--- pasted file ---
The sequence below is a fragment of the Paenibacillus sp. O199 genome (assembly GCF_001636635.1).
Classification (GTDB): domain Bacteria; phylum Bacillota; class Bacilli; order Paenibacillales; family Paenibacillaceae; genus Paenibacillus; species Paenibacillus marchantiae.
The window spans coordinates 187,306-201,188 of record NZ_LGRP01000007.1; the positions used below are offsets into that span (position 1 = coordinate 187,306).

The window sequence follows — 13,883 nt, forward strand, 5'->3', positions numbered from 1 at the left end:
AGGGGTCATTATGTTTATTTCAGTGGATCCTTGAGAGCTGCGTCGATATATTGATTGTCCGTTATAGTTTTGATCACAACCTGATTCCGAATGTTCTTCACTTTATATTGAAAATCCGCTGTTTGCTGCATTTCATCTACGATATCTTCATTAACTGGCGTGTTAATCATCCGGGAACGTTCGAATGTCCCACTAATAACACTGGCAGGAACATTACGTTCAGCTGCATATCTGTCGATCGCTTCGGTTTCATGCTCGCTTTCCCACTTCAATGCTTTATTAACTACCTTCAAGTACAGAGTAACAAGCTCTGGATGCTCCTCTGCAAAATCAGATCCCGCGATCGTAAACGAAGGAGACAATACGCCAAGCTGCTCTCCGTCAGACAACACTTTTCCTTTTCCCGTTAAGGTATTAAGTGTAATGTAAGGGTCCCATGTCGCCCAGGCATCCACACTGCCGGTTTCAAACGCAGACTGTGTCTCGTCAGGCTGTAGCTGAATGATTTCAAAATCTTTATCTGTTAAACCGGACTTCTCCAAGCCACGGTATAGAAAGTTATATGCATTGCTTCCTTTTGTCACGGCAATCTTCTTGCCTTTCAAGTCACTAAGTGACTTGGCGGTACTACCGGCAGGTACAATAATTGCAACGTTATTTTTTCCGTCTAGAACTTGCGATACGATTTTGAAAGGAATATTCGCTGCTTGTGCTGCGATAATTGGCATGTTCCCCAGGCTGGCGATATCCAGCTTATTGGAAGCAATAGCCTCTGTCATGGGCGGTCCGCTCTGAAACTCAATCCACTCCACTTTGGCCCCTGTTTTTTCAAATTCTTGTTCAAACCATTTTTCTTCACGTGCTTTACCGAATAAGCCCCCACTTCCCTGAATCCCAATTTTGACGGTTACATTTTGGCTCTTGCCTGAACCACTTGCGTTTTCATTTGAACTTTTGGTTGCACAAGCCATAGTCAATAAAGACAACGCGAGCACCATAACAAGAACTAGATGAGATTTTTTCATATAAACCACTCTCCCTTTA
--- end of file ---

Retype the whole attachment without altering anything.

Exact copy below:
The sequence below is a fragment of the Paenibacillus sp. O199 genome (assembly GCF_001636635.1).
Classification (GTDB): domain Bacteria; phylum Bacillota; class Bacilli; order Paenibacillales; family Paenibacillaceae; genus Paenibacillus; species Paenibacillus marchantiae.
The window spans coordinates 187,306-201,188 of record NZ_LGRP01000007.1; the positions used below are offsets into that span (position 1 = coordinate 187,306).

The window sequence follows — 13,883 nt, forward strand, 5'->3', positions numbered from 1 at the left end:
AGGGGTCATTATGTTTATTTCAGTGGATCCTTGAGAGCTGCGTCGATATATTGATTGTCCGTTATAGTTTTGATCACAACCTGATTCCGAATGTTCTTCACTTTATATTGAAAATCCGCTGTTTGCTGCATTTCATCTACGATATCTTCATTAACTGGCGTGTTAATCATCCGGGAACGTTCGAATGTCCCACTAATAACACTGGCAGGAACATTACGTTCAGCTGCATATCTGTCGATCGCTTCGGTTTCATGCTCGCTTTCCCACTTCAATGCTTTATTAACTACCTTCAAGTACAGAGTAACAAGCTCTGGATGCTCCTCTGCAAAATCAGATCCCGCGATCGTAAACGAAGGAGACAATACGCCAAGCTGCTCTCCGTCAGACAACACTTTTCCTTTTCCCGTTAAGGTATTAAGTGTAATGTAAGGGTCCCATGTCGCCCAGGCATCCACACTGCCGGTTTCAAACGCAGACTGTGTCTCGTCAGGCTGTAGCTGAATGATTTCAAAATCTTTATCTGTTAAACCGGACTTCTCCAAGCCACGGTATAGAAAGTTATATGCATTGCTTCCTTTTGTCACGGCAATCTTCTTGCCTTTCAAGTCACTAAGTGACTTGGCGGTACTACCGGCAGGTACAATAATTGCAACGTTATTTTTTCCGTCTAGAACTTGCGATACGATTTTGAAAGGAATATTCGCTGCTTGTGCTGCGATAATTGGCATGTTCCCCAGGCTGGCGATATCCAGCTTATTGGAAGCAATAGCCTCTGTCATGGGCGGTCCGCTCTGAAACTCAATCCACTCCACTTTGGCCCCTGTTTTTTCAAATTCTTGTTCAAACCATTTTTCTTCACGTGCTTTACCGAATAAGCCCCCACTTCCCTGAATCCCAATTTTGACGGTTACATTTTGGCTCTTGCCTGAACCACTTGCGTTTTCATTTGAACTTTTGGTTGCACAAGCCATAGTCAATAAAGACAACGCGAGCACCATAACAAGAACTAGATGAGATTTTTTCATATAAACCACTCTCCCTTTA